You are here: Home › News Overview

News Overview

A Clearer Picture of Brain Circuitry with Single-Cell Resolution
May. 28, 2014

A Clearer Picture of Brain Circuitry with Single-Cell Resolution

An efficient method for whole-brain imaging at high-resolution makes it possible to visualize gene expression profiles, circuits and fine neuronal structures throughout the brain. Imaging of an entire brain at the resolution of single cells could lead to a deeper understanding of gene activation patterns and neuronal circuitry during development and disease. Existing whole-brain imaging methods, however, are equipment-, time- and labor-intensive, or tend to destroy the fluorescent labels used to visualize neurons.
more
Atomic Force Microscopy: GaN Nanowires Tips Outperforme Pt Tips in Resolution and Durability
May. 27, 2014

Atomic Force Microscopy: GaN Nanowires Tips Outperforme Pt Tips in Resolution and Durability

In response to requests from the semiconductor industry, a team of PML researchers has demonstrated that atomic force microscope (AFM) probe tips made from its near-perfect gallium nitride nanowires are superior in many respects to standard silicon or platinum tips in measurements of critical importance to microchip fabrication, nanobiotechnology, and other endeavors. more
Live-Cell Microscopy: A New Molecule for High-Resolution Imaging of the Cytoskeleton
May. 27, 2014

Live-Cell Microscopy: A New Molecule for High-Resolution Imaging of the Cytoskeleton

Like our own bodies, cells have their own skeletons called ‘cytoskeletons' and are made of proteins instead of bones. These network-like structures maintain the cell's shape, provide mechanical support, and are involved in critical processes of the cell's lifecycle. The cytoskeleton is an object of intense scientific and medical research, which often requires being able to observe it directly in cells. Ideally, this would involve highly-fluorescent molecules that can bind cytoskeletal proteins with high specificity without being toxic to the cell. Publishing in Nature Methods, EPFL scientists have exploited the properties of a new fluorescent molecule, also developed at EPFL, to generate two powerful probes for the imaging of the cytoskeleton with unprecedented resolution. These probes pave the way for the easier and higher quality imaging of cells, offering many scientific and medical advantages.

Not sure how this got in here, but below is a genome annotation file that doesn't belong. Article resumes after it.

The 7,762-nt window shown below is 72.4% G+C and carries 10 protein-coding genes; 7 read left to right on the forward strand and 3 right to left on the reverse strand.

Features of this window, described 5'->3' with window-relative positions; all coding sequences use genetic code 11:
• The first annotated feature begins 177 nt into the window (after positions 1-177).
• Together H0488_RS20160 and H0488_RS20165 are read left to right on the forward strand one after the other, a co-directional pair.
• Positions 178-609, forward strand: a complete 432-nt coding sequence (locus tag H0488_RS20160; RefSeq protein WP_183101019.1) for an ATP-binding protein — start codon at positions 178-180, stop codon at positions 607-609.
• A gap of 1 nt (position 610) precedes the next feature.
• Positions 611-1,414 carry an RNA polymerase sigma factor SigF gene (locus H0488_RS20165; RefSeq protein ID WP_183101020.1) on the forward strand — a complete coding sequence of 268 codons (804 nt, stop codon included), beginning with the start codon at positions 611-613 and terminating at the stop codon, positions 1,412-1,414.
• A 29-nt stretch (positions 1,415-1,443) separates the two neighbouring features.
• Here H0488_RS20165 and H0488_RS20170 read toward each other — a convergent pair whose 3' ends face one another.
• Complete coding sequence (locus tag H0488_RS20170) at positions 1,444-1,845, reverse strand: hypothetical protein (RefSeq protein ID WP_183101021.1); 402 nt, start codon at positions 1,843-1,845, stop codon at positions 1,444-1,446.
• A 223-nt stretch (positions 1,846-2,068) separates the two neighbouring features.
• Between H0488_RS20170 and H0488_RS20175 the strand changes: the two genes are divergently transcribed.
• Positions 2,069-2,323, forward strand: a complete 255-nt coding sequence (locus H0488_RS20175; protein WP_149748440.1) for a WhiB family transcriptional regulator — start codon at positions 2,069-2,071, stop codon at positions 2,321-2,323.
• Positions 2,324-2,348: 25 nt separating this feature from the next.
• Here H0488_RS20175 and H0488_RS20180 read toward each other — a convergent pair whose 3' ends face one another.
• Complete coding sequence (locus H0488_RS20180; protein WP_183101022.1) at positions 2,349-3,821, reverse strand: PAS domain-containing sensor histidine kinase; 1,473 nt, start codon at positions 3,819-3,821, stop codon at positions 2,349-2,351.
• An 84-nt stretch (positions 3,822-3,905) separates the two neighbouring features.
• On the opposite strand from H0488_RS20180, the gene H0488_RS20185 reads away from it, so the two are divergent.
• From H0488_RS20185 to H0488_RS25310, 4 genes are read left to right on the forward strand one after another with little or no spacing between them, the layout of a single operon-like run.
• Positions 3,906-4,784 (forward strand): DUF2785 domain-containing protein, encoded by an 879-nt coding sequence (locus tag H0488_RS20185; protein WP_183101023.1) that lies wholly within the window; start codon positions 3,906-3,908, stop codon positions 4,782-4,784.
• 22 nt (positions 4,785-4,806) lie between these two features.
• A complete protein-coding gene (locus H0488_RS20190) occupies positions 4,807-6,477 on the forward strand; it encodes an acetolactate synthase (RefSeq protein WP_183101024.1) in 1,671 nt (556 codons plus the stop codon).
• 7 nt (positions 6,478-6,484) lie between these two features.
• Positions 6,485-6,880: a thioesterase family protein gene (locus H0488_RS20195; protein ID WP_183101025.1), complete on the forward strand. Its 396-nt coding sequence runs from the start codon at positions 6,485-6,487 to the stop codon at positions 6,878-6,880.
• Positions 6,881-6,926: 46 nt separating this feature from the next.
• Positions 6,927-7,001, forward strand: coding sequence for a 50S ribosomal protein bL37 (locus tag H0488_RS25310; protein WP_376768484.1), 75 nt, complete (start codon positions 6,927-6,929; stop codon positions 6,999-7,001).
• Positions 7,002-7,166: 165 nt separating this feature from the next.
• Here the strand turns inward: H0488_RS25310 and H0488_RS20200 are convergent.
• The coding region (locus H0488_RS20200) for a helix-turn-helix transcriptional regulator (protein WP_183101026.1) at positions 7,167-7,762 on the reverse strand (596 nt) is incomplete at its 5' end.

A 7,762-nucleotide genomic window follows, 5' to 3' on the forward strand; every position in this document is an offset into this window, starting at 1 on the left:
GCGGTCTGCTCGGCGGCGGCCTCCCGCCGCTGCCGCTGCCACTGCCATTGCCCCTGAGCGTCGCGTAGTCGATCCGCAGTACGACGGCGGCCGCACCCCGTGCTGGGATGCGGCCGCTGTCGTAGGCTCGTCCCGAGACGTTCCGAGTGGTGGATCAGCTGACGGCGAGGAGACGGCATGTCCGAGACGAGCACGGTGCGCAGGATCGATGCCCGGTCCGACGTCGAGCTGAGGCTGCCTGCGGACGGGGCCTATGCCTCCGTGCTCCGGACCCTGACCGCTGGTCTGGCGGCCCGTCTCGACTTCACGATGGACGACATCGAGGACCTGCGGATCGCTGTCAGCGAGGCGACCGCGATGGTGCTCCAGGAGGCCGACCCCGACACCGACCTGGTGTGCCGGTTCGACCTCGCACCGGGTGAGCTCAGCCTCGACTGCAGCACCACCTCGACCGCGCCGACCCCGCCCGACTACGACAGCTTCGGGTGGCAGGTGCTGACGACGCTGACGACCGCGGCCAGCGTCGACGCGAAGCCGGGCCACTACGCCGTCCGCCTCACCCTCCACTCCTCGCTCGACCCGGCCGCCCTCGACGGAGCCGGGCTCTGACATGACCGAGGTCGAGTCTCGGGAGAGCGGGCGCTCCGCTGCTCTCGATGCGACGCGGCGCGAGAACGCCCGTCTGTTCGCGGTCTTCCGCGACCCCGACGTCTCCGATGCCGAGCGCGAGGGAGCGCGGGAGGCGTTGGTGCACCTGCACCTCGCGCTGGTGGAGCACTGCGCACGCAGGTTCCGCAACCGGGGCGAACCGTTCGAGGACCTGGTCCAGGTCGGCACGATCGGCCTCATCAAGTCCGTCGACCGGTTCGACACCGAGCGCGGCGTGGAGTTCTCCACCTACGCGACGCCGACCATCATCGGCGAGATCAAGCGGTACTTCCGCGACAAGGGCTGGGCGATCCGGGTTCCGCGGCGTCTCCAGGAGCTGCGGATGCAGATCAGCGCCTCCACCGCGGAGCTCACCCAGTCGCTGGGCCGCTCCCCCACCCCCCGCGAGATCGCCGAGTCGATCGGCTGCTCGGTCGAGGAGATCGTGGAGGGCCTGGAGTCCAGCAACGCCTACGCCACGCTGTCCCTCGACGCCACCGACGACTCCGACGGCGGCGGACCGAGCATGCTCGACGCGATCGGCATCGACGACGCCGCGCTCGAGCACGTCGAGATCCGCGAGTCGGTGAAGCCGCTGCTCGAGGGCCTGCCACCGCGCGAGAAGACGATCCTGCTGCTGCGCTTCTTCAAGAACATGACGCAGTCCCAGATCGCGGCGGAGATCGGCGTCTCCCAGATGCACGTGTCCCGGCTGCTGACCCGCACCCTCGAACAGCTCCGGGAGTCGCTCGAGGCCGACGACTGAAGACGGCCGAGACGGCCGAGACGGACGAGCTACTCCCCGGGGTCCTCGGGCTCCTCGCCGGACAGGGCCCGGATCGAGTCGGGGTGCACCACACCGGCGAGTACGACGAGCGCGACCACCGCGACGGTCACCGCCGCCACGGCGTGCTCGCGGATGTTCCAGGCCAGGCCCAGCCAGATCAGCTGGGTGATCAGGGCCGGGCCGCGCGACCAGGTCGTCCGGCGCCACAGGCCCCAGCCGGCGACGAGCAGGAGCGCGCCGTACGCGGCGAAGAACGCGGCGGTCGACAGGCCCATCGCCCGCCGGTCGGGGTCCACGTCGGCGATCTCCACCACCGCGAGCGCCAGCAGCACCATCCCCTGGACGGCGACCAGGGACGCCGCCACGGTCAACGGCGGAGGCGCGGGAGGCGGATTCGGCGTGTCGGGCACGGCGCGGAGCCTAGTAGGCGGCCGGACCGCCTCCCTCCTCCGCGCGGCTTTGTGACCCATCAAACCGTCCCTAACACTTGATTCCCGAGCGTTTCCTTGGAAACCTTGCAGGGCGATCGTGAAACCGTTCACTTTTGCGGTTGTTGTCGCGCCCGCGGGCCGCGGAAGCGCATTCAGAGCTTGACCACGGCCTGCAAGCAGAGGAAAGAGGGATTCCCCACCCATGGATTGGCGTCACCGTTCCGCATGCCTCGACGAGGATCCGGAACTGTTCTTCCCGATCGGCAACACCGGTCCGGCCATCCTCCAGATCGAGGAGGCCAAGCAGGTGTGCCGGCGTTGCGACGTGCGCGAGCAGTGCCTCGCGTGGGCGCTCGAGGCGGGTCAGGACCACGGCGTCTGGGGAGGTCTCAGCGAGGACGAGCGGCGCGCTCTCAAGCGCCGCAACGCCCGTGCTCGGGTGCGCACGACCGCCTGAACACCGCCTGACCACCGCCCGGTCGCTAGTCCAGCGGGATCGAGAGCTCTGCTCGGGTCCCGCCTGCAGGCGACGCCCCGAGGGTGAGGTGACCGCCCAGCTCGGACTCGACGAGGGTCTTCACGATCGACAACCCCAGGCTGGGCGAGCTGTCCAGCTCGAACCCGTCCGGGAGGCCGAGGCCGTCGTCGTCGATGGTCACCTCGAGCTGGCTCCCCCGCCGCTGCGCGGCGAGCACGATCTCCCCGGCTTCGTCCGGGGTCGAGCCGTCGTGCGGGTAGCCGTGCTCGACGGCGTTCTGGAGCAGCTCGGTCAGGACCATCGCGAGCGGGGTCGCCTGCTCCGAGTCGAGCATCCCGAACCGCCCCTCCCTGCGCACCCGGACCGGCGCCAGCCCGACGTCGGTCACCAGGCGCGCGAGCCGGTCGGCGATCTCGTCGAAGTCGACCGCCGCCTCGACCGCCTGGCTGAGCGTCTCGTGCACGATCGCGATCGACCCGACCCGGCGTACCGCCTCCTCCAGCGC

more
Light-Field Microscopy: Imaging Entire Brain Activity of Living Animals in 3D
May. 21, 2014

Light-Field Microscopy: Imaging Entire Brain Activity of Living Animals in 3D

Researchers at the Institute of Molecular Pathology (IMP) and the Max F. Perutz Laboratories (MFPL) in Vienna, Austria, collaborated with scientists at the MIT to create an imaging system, based on a technology known as light-field imaging, that reveals neural activity throughout the entire nervous system of living animals. This technique, the first that can generate 3D movies of entire brains at the millisecond timescale, could help to discover how neuronal networks process sensory information and generate behavior. The new approach is described in an online publication by the journal Nature Methods.